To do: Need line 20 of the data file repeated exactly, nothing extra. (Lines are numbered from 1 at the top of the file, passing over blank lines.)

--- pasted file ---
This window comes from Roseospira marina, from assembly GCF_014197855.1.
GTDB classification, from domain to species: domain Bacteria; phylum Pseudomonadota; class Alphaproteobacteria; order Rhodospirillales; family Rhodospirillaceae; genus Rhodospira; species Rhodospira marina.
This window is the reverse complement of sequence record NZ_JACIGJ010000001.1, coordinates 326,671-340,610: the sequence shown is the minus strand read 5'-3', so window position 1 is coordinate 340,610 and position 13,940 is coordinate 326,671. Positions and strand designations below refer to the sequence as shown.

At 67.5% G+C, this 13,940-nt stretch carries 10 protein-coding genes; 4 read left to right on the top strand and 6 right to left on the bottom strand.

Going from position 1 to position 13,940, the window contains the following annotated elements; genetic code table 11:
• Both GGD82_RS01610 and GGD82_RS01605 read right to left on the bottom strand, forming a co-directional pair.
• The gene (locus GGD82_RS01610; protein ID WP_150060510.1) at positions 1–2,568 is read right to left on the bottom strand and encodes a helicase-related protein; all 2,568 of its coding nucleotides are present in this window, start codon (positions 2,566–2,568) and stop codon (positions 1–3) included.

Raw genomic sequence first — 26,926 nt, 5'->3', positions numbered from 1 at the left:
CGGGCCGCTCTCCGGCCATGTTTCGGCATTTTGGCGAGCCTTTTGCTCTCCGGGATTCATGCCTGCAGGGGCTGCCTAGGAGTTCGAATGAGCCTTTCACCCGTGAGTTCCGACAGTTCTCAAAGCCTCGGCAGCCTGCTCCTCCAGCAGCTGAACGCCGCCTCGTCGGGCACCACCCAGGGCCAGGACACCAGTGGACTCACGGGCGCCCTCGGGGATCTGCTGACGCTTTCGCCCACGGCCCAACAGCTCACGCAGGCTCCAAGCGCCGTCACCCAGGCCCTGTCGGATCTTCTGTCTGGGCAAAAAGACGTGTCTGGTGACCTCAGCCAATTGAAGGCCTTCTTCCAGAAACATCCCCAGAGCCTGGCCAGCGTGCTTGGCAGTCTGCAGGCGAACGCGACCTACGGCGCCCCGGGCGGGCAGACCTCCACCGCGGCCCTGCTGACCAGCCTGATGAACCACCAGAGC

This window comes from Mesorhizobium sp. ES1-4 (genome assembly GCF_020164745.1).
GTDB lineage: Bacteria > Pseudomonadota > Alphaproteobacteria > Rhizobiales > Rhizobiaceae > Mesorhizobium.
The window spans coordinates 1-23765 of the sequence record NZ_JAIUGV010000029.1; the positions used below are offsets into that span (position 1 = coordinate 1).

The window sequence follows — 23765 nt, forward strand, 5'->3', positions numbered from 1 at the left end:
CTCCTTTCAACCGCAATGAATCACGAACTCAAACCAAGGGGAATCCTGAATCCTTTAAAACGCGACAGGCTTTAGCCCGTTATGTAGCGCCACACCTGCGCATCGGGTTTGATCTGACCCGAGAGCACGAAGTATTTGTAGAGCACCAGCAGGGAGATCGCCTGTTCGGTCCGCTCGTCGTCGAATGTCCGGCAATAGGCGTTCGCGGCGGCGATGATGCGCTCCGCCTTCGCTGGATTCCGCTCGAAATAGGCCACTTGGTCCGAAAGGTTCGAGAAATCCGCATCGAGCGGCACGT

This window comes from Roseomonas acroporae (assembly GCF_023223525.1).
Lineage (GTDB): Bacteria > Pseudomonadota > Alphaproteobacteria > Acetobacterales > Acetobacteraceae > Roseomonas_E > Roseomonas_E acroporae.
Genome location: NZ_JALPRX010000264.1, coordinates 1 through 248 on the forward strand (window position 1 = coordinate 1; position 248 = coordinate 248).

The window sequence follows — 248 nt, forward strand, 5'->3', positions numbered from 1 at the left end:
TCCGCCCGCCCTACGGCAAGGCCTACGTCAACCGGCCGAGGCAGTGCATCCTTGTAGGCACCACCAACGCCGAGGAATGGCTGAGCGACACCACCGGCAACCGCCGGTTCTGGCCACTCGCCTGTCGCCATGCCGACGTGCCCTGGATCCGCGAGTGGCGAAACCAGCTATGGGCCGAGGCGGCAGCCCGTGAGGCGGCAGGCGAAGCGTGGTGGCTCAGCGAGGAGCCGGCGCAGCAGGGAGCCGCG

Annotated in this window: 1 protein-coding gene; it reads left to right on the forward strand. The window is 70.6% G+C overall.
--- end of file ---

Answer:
Annotated in this window: 1 protein-coding gene; it reads left to right on the forward strand. The window is 70.6% G+C overall.